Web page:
- Level 1 ADR programs establish a trading presence but may not be used to raise capital. It is the only type of facility that may be unsponsored and, as a result, may be traded only on the over-the-counter market. Form F-6 would be the only form required to be filed. No information about the issuer would be available on the SEC’s EDGAR system; information should be available on the issuer’s website.
- Level 2 ADR programs establish a trading presence on a national securities exchange but may not be used to raise capital. Again, Form F-6 would be used to register the ADRs. The non-U.S. company is required to register and file annual reports on Form 20-F with the SEC.
- Level 3 ADR programs may be used not only to establish a trading presence, but also to raise capital for the foreign issuer. A registration statement on Form F-1, Form F-3, or Form F-4 would be filed in order to offer the ADRs. The non-U.S. company would be required to also file annual reports on Form 20-F.
What fees are charged to ADR investors?
As a matter of course, an ADR depositary bank may be authorized under the deposit agreement relating to the ADRs to charge a fee, called a custody fee, for the work it performs on the ADR. ADR depositary banks charge holders of ADRs custody fees, sometimes referred to as Depositary Services Fees, to compensate the depositary banks for inventorying the non-U.S. shares and performing registration, compliance, dividend payment, communication, and recordkeeping services.
A common practice for collection of the custody fee is for the ADR depositary bank to subtract the amount of the fee from the gross dividends paid by the bank to ADR holders. Typically, the Depository Trust Company, (DTC) will announce both the gross dividend rate and the net dividend rate after deduction of the ADR custody fee. The ADR depositary banks pay DTC the net dividend, and DTC allocates the net dividend to its users. However, a number of ADR issues do not pay periodic dividends, which prevents the fees from being collected through the above- described mechanism. In this case, DTC charges the fee to its users (i.e., banks and broker-dealers) who pass them on to their customers.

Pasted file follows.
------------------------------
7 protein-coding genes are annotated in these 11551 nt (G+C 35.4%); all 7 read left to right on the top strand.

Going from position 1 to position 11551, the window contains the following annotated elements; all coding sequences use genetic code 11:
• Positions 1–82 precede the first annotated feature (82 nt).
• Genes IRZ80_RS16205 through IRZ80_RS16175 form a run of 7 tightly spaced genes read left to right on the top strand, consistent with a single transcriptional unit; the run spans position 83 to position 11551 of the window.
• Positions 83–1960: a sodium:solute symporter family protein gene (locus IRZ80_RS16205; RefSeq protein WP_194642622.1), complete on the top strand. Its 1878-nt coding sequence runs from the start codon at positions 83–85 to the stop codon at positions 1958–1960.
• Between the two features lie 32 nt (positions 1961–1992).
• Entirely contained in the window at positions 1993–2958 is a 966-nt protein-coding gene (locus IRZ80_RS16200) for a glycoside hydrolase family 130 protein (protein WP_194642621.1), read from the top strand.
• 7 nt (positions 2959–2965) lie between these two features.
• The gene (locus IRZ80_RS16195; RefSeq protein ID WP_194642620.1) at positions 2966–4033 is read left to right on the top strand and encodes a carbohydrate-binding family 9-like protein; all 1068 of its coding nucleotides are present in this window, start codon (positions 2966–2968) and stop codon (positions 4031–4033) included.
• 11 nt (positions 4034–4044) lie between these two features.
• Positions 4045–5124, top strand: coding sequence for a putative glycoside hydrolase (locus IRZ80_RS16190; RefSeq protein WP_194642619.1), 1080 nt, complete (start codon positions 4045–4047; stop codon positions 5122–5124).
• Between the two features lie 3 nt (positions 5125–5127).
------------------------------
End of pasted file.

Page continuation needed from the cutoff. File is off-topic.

Depositary banks may charge other fees, such as relating to the distribution of dividends, foreign currency exchange, voting of shares, and other matters.
What should investors do before investing in ADRs?
Like any other investment, you should learn as much as you can about a company before you invest. Research the political, economic, and social conditions in the company’s home country so you will understand better the factors that affect the company’s financial results and stock price. You should understand that non-U.S. companies are subject to financial and other disclosure requirements that differ from those required of U.S. public companies. Except for the annual report on Form 20-F, non-U.S. companies are generally only required to disclose what is required in their home country. Any disclosure may also not be as extensive or comparable to that of U.S. public companies.
Prior to investing in an ADR, investors should ask their broker-dealer what fees are charged to them as ADR investors. Typically, fees are assessed per ADR. For example, 1000 ADRs could be assessed a fee ranging from $20 to $50. Investors should review the fees reported in the Form F-6 registration statement under the Securities Act of 1933 available through the SEC’s web site at www.sec.gov/edgar.shtml at no charge. Fees can be viewed in the section of the registration statement typically titled, “Description of American Depository Shares” or “Description of American Depository Receipts.” The websites of depositary banks that are active in the U.S. also contain information about investing in ADRs and serve as a source of information for investors.
For more information on ADRs and international investing, please visit the SEC’s ADR Fast Answer and read our publication on the basics of international investing, which covers the risks of investing internationally and how to get more information about foreign companies and markets.
The Office of Investor Education and Advocacy has provided this information as a service to investors. It is neither a legal interpretation nor a statement of SEC policy. If you have questions concerning the meaning or application of a particular law or rule, please consult with an attorney who specializes in securities law.